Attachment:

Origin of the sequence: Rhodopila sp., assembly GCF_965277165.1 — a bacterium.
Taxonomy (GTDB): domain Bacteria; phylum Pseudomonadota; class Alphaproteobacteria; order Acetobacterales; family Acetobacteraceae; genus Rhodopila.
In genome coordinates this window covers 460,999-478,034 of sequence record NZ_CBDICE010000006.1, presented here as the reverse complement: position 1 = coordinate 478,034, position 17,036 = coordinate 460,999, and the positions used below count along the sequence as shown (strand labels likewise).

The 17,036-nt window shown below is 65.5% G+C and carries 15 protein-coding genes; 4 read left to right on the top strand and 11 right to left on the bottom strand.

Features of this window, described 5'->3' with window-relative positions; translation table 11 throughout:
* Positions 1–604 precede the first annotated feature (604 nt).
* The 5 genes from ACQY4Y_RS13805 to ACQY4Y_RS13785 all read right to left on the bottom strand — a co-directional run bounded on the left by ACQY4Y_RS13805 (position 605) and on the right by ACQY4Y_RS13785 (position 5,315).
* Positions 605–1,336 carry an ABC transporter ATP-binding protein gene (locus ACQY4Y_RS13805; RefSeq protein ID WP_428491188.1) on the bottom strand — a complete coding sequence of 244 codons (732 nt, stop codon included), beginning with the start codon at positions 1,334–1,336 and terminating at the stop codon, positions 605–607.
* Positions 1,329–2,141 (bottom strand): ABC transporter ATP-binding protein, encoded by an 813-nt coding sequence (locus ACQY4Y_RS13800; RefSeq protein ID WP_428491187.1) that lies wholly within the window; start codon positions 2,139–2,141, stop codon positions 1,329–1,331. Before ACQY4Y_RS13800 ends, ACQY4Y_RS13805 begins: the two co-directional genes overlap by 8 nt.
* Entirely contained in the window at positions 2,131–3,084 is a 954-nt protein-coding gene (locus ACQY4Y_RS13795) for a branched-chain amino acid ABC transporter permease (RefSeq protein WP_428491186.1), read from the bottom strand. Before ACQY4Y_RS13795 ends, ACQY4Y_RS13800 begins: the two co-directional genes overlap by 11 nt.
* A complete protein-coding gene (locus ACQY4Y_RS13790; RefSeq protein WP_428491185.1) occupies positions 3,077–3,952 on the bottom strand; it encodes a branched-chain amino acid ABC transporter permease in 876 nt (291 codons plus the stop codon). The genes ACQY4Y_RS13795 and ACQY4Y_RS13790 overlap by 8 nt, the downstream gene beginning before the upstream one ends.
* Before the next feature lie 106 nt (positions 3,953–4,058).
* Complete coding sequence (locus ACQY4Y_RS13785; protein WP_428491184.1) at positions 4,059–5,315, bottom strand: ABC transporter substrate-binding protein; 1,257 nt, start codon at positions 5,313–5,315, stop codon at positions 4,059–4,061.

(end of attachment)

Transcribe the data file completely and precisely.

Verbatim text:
Origin of the sequence: Rhodopila sp., assembly GCF_965277165.1 — a bacterium.
Taxonomy (GTDB): domain Bacteria; phylum Pseudomonadota; class Alphaproteobacteria; order Acetobacterales; family Acetobacteraceae; genus Rhodopila.
In genome coordinates this window covers 460,999-478,034 of sequence record NZ_CBDICE010000006.1, presented here as the reverse complement: position 1 = coordinate 478,034, position 17,036 = coordinate 460,999, and the positions used below count along the sequence as shown (strand labels likewise).

The 17,036-nt window shown below is 65.5% G+C and carries 15 protein-coding genes; 4 read left to right on the top strand and 11 right to left on the bottom strand.

Features of this window, described 5'->3' with window-relative positions; translation table 11 throughout:
* Positions 1–604 precede the first annotated feature (604 nt).
* The 5 genes from ACQY4Y_RS13805 to ACQY4Y_RS13785 all read right to left on the bottom strand — a co-directional run bounded on the left by ACQY4Y_RS13805 (position 605) and on the right by ACQY4Y_RS13785 (position 5,315).
* Positions 605–1,336 carry an ABC transporter ATP-binding protein gene (locus ACQY4Y_RS13805; RefSeq protein ID WP_428491188.1) on the bottom strand — a complete coding sequence of 244 codons (732 nt, stop codon included), beginning with the start codon at positions 1,334–1,336 and terminating at the stop codon, positions 605–607.
* Positions 1,329–2,141 (bottom strand): ABC transporter ATP-binding protein, encoded by an 813-nt coding sequence (locus ACQY4Y_RS13800; RefSeq protein ID WP_428491187.1) that lies wholly within the window; start codon positions 2,139–2,141, stop codon positions 1,329–1,331. Before ACQY4Y_RS13800 ends, ACQY4Y_RS13805 begins: the two co-directional genes overlap by 8 nt.
* Entirely contained in the window at positions 2,131–3,084 is a 954-nt protein-coding gene (locus ACQY4Y_RS13795) for a branched-chain amino acid ABC transporter permease (RefSeq protein WP_428491186.1), read from the bottom strand. Before ACQY4Y_RS13795 ends, ACQY4Y_RS13800 begins: the two co-directional genes overlap by 11 nt.
* A complete protein-coding gene (locus ACQY4Y_RS13790; RefSeq protein WP_428491185.1) occupies positions 3,077–3,952 on the bottom strand; it encodes a branched-chain amino acid ABC transporter permease in 876 nt (291 codons plus the stop codon). The genes ACQY4Y_RS13795 and ACQY4Y_RS13790 overlap by 8 nt, the downstream gene beginning before the upstream one ends.
* Before the next feature lie 106 nt (positions 3,953–4,058).
* Complete coding sequence (locus ACQY4Y_RS13785; protein WP_428491184.1) at positions 4,059–5,315, bottom strand: ABC transporter substrate-binding protein; 1,257 nt, start codon at positions 5,313–5,315, stop codon at positions 4,059–4,061.